This study showed that factors associated with faster myopia progression were gender, with girls being more prone to progression than boys, higher myopia at baseline, and age between 7 and 12 years. The large sample size results in a number of significant differences that are clinically unremarkable. For example, the faster progression in females amounts to only 0.18 D over 6 years. The differences among myopia levels less than –1 D are similarly small and not clinically meaningful.
In the current study, we observed a small difference of 0.03 D or a 9% difference in terms of myopia progression between girls and boys. The literature shows that myopic girls progress slightly faster than myopic boys. Hyman et al show a difference of 0.16 D over 3 years (p<0.05), but there was no difference in axial elongation.18 Similarly, Donovan et al considered the effect of gender in their meta-analysis on the rates of myopia progression. For an average baseline age of 8.8 years, estimated annual progression was significantly faster (p<0.01) for females (–0.80 D) than for males (–0.71 D).12 This difference has also been observed in Indian and Chinese studies19 20 along with other longitudinal studies of North American children.21
Despite these convergent results, it is difficult to explain this difference. Slightly more nearby work activities or less outdoor time among girls could be supposed, but this still remains speculative.
Age is the most important factor determining the mean progression rate and the proportion of fast progressors, but age is not a monotonic factor, with 7–9 year old myopes progressing faster and both younger and older children progressing more slowly. The slower progression in younger children, with very young onset of myopia could reflect a different aetiology. They have not been studied as frequently as school-age myopes and future research may cast light on this hypothesis.
Few prospective studies have shown the relationship between age at myopia onset and myopia severity.8 15 22 Most of them have focused on a particular age range, from 7 to 9 years8 22 or from 9 to 12.15 In the current study, given the large sample size, we were able to evaluate the progression of myopia in different age groups, from 4 to 17 years old, and showed that myopia progressed more rapidly in children aged 7–9 years old and 10–12 years old, with mean myopia progression of –0.40 D and –0.41 D over 11–24 months, respectively. These progression rates are smaller than those reported in different clinical trials conducted in Taiwan, Singapore, China and Hong Kong23–28 with reported values varying from –0.63 D/year to –2.00 D/year. Ethnicity is clearly an important factor in rate of progression with children of East Asian descent progressing faster than those of European ancestry.12 This difference could be partially explained by different exposure to environmental and genetic risk factors and by the fact that children included in interventional clinical trials may be more prone to faster progression than those in an observational study. However, the progression reported in our study is relatively close to the mean rate of progression reported in the control arm of children aged 6–15 years of the Houston Myopia Control Study (–0.34 D/year),29 and of myopic children aged 5–15 years in the North India Myopia Study (–0.27 D/year).30 The recently completed Bifocal Lenses In Nearsighted Kids Study reported a 3-year progression of –1.05 D in the control group wearing single vision soft lenses (–0.35 D/year).31 An earlier 3-year clinical trial reported a 3-year progression of –1.10 D in the control group wearing spectacles (–0.37 D/year).32 The majority of children in both studies were of European descent and the mean age at baseline was around 10 years.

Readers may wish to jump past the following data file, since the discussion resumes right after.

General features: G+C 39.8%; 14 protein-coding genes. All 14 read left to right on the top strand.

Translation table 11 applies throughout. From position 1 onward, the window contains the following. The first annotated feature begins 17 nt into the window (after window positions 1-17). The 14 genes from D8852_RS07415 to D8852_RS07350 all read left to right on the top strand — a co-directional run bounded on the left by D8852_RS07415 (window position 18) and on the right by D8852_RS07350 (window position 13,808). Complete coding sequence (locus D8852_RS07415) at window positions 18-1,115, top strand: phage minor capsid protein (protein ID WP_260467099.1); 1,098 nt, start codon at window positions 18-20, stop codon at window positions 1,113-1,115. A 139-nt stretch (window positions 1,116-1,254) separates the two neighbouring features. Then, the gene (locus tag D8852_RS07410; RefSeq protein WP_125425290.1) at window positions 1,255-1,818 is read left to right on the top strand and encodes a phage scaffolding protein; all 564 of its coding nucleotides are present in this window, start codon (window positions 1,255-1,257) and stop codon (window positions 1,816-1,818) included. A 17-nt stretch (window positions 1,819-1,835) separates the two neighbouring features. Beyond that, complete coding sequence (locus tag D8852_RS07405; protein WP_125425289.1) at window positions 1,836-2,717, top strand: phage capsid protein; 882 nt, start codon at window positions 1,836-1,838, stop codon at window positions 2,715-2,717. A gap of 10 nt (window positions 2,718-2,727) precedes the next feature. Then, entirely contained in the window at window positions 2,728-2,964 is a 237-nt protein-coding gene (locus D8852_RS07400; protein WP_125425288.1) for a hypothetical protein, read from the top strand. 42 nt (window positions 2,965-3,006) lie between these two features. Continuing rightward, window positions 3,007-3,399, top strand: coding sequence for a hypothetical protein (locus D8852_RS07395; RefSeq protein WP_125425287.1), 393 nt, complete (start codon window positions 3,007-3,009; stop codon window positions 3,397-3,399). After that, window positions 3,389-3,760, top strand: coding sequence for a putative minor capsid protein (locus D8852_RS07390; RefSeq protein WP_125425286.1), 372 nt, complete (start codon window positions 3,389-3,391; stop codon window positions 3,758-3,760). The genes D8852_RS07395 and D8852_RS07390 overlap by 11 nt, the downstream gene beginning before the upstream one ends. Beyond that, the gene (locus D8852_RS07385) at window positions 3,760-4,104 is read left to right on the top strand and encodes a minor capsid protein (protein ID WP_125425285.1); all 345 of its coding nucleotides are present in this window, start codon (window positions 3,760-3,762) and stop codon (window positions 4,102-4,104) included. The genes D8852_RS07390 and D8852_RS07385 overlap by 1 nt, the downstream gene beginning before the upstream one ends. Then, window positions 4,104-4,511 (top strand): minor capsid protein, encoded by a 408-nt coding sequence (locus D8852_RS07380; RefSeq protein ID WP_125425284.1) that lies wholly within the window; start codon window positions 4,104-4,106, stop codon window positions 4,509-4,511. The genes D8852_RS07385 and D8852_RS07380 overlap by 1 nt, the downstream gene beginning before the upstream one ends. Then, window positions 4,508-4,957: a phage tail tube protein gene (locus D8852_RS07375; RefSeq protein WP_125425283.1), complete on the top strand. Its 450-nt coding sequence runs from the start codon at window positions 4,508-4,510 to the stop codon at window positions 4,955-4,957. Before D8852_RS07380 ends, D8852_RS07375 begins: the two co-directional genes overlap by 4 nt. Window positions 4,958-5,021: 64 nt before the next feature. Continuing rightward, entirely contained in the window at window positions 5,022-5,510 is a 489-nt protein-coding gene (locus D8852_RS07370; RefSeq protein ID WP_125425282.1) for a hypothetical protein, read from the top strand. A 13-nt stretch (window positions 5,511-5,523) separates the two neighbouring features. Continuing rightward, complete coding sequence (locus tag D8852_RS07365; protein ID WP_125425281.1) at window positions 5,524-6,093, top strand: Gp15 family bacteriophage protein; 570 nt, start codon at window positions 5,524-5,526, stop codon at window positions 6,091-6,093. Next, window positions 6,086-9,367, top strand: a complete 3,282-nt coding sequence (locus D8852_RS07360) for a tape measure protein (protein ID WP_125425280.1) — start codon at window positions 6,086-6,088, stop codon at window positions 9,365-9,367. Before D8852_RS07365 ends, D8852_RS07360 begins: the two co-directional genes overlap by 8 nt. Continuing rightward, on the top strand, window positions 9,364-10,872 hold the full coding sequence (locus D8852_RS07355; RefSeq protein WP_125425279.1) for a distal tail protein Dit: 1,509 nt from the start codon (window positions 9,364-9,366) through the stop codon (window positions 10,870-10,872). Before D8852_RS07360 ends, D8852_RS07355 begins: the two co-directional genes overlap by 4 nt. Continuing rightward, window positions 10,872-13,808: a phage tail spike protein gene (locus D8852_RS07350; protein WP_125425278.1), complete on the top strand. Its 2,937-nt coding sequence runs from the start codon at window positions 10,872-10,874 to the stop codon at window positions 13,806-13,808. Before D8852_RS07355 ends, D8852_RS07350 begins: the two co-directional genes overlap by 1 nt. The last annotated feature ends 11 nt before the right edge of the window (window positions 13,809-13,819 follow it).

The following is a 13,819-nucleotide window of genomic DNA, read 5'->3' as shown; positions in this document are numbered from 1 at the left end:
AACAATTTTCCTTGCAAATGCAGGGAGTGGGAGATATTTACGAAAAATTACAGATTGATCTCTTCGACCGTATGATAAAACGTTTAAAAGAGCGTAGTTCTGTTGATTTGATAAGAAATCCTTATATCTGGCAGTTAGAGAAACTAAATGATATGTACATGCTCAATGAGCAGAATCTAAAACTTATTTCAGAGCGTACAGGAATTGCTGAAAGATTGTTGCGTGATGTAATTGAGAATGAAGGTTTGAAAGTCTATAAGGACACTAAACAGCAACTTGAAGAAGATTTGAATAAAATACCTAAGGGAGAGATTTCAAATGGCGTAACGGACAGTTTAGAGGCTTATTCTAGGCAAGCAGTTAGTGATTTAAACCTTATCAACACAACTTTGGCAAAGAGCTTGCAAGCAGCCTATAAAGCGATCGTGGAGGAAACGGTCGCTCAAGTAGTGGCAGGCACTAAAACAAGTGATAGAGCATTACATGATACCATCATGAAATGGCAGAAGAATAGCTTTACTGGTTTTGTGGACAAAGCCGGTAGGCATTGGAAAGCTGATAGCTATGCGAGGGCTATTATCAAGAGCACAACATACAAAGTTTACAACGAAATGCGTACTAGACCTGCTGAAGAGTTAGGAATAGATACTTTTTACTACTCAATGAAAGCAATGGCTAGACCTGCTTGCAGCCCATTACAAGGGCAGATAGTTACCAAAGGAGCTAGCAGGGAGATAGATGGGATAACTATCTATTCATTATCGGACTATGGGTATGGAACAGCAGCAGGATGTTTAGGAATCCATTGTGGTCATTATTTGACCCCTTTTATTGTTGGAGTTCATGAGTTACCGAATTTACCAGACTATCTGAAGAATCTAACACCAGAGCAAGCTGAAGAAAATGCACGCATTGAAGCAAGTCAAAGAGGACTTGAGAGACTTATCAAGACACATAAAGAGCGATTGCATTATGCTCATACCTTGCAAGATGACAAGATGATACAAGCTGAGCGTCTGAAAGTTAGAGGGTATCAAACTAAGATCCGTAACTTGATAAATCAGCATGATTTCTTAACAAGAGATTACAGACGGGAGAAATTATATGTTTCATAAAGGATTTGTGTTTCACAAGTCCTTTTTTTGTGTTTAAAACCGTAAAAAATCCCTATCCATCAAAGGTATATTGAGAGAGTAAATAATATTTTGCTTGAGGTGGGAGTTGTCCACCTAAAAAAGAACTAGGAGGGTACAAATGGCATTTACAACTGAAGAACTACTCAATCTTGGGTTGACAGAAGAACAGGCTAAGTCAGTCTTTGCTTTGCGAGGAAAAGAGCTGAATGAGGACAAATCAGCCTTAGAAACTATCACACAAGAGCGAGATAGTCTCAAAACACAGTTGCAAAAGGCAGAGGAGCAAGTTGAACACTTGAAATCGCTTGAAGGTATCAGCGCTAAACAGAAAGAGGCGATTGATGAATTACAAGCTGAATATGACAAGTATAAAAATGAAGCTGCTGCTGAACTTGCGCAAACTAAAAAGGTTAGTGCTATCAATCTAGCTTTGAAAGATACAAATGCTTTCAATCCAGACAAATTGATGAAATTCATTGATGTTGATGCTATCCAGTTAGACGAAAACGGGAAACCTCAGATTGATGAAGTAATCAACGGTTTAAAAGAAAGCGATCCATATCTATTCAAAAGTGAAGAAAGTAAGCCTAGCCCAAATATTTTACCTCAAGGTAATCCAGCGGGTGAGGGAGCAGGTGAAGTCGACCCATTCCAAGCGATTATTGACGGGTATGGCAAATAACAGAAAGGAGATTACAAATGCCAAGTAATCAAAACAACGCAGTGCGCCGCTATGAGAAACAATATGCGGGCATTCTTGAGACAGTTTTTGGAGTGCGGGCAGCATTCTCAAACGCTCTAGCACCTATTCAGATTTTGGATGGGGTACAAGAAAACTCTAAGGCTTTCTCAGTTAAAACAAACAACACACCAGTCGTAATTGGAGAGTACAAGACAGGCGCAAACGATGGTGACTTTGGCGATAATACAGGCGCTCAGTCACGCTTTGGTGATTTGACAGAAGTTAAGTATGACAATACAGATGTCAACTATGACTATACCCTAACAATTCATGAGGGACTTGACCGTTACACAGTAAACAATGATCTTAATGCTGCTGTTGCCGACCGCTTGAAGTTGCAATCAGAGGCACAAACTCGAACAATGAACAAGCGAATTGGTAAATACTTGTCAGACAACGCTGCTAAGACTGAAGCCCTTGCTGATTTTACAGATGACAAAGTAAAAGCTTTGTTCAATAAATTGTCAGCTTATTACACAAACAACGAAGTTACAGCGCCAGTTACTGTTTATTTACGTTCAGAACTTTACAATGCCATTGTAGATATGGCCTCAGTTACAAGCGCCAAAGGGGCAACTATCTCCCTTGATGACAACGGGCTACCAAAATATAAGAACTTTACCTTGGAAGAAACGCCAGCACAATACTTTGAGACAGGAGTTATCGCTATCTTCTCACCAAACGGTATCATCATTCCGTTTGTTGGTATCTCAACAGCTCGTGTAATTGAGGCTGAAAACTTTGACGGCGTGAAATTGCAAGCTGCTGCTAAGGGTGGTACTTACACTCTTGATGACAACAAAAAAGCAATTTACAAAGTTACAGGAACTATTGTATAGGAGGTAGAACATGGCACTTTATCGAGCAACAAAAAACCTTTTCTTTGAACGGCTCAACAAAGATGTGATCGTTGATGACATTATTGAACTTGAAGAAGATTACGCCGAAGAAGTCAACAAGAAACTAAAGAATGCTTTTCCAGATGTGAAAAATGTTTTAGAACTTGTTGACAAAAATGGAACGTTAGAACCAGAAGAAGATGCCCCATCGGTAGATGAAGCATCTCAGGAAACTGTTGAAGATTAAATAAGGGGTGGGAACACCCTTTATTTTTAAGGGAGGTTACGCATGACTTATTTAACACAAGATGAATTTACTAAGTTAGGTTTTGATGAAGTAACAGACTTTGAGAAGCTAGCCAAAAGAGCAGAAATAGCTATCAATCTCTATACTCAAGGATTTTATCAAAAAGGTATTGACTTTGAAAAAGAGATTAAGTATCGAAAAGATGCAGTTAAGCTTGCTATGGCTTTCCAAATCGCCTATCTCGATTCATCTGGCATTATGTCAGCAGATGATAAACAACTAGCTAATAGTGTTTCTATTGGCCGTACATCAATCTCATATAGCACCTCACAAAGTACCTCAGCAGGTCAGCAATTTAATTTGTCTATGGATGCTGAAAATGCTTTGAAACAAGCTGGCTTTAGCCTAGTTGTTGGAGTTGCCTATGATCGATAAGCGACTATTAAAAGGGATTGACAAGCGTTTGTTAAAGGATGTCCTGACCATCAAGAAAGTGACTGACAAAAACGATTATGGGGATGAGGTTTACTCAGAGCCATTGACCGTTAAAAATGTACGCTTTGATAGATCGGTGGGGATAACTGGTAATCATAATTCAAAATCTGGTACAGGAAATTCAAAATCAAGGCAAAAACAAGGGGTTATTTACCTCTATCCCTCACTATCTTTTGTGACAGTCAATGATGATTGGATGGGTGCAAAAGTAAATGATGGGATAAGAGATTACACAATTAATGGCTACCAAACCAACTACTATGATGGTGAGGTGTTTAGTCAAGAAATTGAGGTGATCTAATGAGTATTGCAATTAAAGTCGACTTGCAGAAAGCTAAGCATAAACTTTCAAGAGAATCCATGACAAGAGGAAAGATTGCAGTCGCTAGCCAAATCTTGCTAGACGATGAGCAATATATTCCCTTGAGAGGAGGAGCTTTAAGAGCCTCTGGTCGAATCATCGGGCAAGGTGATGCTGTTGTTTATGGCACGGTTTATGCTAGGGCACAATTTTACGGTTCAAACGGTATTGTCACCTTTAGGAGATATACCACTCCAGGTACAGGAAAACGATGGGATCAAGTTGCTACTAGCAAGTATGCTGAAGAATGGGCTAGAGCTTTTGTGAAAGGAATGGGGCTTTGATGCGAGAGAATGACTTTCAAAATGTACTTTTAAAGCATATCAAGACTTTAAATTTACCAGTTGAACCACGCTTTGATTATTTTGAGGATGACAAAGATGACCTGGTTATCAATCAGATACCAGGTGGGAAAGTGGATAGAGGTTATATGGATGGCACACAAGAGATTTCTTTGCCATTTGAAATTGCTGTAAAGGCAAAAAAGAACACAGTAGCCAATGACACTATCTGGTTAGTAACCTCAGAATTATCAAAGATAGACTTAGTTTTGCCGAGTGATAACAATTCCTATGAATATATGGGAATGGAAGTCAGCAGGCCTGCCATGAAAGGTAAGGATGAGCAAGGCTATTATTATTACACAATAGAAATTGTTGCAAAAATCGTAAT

We also analysed the percentage of children progressing by at least 0.50 D/year over the first 11–24 months, since this is a proposed criterion for the implementation of preventive strategies aimed at reducing myopia progression.33 In this context, higher proportions of progressors were observed within the 7–9 and 10–12 years old age groups, accounting for 33.1% and 29.4%, respectively, compared with 24.9% of the whole cohort (table 2).
Furthermore, the initial progressor profile defined within the 11–24-month period following the baseline correction was predictive of higher progression of myopia during the 5.5 years of follow-up for almost all age groups, except for 16–17 years (figure 4). This could be explained by the fact that the mean age at myopia stabilisation is usually close to this age range.11 We also observed that every diopter at baseline matters appreciably in terms of risk of developing high myopia during the follow-up. Indeed, between myopia ranges –3 to –4 and –4 to –6 D (–6 D being excluded), the risk of developing high myopia increased from 16% to 58% (figure 5). These observations call for precise screening and follow-up of myopic children during an era of preventive approaches regarding myopia progression.